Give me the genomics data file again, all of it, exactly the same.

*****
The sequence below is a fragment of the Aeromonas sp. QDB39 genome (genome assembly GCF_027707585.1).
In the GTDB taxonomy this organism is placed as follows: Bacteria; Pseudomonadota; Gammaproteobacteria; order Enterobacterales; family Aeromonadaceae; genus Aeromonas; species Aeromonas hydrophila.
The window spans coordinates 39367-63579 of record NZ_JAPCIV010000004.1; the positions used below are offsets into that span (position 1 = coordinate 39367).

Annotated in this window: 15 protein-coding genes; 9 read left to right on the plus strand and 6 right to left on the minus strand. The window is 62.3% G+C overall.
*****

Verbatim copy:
The sequence below is a fragment of the Aeromonas sp. QDB39 genome (genome assembly GCF_027707585.1).
In the GTDB taxonomy this organism is placed as follows: Bacteria; Pseudomonadota; Gammaproteobacteria; order Enterobacterales; family Aeromonadaceae; genus Aeromonas; species Aeromonas hydrophila.
The window spans coordinates 39367-63579 of record NZ_JAPCIV010000004.1; the positions used below are offsets into that span (position 1 = coordinate 39367).

Annotated in this window: 15 protein-coding genes; 9 read left to right on the plus strand and 6 right to left on the minus strand. The window is 62.3% G+C overall.